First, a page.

Which leads me to wonder about her sex life.
I couldn’t resist the curiosity, and I asked her about it. And all she said about her sex life was that “pehle bahut accha lagta tha, lekin abhi din bhar ghar ka kam karke, do baccho ko sambhalne ke bad, energy nahi rehti hai. Aur accha bhi nahi lagta hai mujhe aj kal ye sab” (it was fun at first, but now after working for the whole day and managing the two kids, I don’t have the energy and besides, I don’t like all this now).
So I asked her what she does when her husband wants to have sex. She replied, “Occasionally I do sleep with him only to stop him from going somewhere else, and some other days it just happens without my consent.”
That last statement shocked me caused a little pain too.
It shows me the harsh reality of Indian housewives who are queer. Also shows the cost these women are paying for that ‘low divorce rate of Indian marriages’.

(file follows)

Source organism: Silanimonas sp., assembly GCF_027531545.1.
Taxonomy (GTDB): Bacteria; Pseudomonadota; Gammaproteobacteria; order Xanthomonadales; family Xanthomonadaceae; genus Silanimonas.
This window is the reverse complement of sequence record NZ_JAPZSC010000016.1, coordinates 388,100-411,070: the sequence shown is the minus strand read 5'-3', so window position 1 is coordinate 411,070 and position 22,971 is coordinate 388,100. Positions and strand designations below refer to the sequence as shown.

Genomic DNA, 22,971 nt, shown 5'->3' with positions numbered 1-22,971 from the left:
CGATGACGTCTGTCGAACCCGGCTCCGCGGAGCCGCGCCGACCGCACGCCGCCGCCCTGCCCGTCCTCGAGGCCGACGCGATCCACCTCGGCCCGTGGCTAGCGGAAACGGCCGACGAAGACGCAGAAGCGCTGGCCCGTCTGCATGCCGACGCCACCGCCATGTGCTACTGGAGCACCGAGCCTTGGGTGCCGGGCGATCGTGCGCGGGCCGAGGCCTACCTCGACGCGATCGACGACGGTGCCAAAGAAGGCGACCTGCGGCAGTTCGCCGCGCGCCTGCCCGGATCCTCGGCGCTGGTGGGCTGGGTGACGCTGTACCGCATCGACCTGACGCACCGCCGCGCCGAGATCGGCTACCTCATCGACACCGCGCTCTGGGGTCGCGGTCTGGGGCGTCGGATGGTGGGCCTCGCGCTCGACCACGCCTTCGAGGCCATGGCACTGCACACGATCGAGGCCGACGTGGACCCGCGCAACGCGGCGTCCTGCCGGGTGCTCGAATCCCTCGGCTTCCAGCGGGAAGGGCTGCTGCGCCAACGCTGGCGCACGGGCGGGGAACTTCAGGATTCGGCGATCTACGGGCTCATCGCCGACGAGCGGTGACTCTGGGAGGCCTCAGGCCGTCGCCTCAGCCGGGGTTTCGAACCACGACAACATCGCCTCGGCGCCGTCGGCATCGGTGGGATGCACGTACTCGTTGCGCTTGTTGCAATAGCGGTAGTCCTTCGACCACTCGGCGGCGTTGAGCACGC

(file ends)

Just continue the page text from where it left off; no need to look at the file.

However, as I later came to know, she is not alone in this situation. These ‘happily married’ wives have created their own world through social media. Majority of them keep a secret social media account apart from their real account. One is to show the life they live and the other is what their dream life is like.
So these women use the secret account to connect with other queer and lesbians (mostly other ‘happily married’ wives) all over the country. Ironically, they find each other and they all are secretly in a relationship with each other. Some have even virtually met women of other countries to have their dream relationship. And others are just happy with their country women.
They are so happy in their relationships, that some of them even have two or three girlfriends at the same time. Most of them have never met each other in person, although each case has its own exceptions. They talk on phone calls, video calls, they do group chats, and the most amazing thing is they have also managed to maintain a sex life just through phone and video calls.